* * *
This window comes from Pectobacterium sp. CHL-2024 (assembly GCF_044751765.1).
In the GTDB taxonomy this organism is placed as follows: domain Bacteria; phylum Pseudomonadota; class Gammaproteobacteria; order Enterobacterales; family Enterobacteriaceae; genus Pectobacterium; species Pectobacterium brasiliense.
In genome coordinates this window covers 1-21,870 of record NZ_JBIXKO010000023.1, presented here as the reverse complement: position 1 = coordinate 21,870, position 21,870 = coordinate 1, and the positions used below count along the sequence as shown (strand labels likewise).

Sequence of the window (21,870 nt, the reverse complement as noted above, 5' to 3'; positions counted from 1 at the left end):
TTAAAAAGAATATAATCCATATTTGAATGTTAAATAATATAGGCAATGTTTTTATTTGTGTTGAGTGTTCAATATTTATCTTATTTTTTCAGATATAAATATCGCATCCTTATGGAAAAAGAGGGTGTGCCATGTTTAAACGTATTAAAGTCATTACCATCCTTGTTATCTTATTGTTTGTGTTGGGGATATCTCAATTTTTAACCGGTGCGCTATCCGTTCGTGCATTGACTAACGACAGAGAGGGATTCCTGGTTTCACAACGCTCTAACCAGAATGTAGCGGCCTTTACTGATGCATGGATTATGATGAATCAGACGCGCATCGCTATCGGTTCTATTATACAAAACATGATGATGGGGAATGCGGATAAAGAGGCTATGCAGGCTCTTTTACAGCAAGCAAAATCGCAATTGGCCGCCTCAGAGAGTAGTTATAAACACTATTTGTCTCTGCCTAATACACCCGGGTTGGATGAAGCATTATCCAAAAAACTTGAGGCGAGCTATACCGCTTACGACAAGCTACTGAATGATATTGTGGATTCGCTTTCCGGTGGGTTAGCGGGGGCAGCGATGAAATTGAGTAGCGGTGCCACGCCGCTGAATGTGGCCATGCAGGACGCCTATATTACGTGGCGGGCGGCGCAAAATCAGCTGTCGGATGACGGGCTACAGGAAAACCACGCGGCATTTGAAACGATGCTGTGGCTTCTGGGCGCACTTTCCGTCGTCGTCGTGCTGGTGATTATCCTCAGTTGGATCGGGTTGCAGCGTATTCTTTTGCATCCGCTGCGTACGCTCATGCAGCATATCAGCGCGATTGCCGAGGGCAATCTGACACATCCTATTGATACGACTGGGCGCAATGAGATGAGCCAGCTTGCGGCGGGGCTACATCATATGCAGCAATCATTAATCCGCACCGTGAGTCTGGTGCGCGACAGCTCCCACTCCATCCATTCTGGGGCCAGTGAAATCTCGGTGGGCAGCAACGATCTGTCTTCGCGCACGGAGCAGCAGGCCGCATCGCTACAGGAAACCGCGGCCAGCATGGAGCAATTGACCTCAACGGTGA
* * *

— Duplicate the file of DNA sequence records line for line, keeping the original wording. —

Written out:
This window comes from Pectobacterium sp. CHL-2024 (assembly GCF_044751765.1).
In the GTDB taxonomy this organism is placed as follows: domain Bacteria; phylum Pseudomonadota; class Gammaproteobacteria; order Enterobacterales; family Enterobacteriaceae; genus Pectobacterium; species Pectobacterium brasiliense.
In genome coordinates this window covers 1-21,870 of record NZ_JBIXKO010000023.1, presented here as the reverse complement: position 1 = coordinate 21,870, position 21,870 = coordinate 1, and the positions used below count along the sequence as shown (strand labels likewise).

Sequence of the window (21,870 nt, the reverse complement as noted above, 5' to 3'; positions counted from 1 at the left end):
TTAAAAAGAATATAATCCATATTTGAATGTTAAATAATATAGGCAATGTTTTTATTTGTGTTGAGTGTTCAATATTTATCTTATTTTTTCAGATATAAATATCGCATCCTTATGGAAAAAGAGGGTGTGCCATGTTTAAACGTATTAAAGTCATTACCATCCTTGTTATCTTATTGTTTGTGTTGGGGATATCTCAATTTTTAACCGGTGCGCTATCCGTTCGTGCATTGACTAACGACAGAGAGGGATTCCTGGTTTCACAACGCTCTAACCAGAATGTAGCGGCCTTTACTGATGCATGGATTATGATGAATCAGACGCGCATCGCTATCGGTTCTATTATACAAAACATGATGATGGGGAATGCGGATAAAGAGGCTATGCAGGCTCTTTTACAGCAAGCAAAATCGCAATTGGCCGCCTCAGAGAGTAGTTATAAACACTATTTGTCTCTGCCTAATACACCCGGGTTGGATGAAGCATTATCCAAAAAACTTGAGGCGAGCTATACCGCTTACGACAAGCTACTGAATGATATTGTGGATTCGCTTTCCGGTGGGTTAGCGGGGGCAGCGATGAAATTGAGTAGCGGTGCCACGCCGCTGAATGTGGCCATGCAGGACGCCTATATTACGTGGCGGGCGGCGCAAAATCAGCTGTCGGATGACGGGCTACAGGAAAACCACGCGGCATTTGAAACGATGCTGTGGCTTCTGGGCGCACTTTCCGTCGTCGTCGTGCTGGTGATTATCCTCAGTTGGATCGGGTTGCAGCGTATTCTTTTGCATCCGCTGCGTACGCTCATGCAGCATATCAGCGCGATTGCCGAGGGCAATCTGACACATCCTATTGATACGACTGGGCGCAATGAGATGAGCCAGCTTGCGGCGGGGCTACATCATATGCAGCAATCATTAATCCGCACCGTGAGTCTGGTGCGCGACAGCTCCCACTCCATCCATTCTGGGGCCAGTGAAATCTCGGTGGGCAGCAACGATCTGTCTTCGCGCACGGAGCAGCAGGCCGCATCGCTACAGGAAACCGCGGCCAGCATGGAGCAATTGACCTCAACGGTGA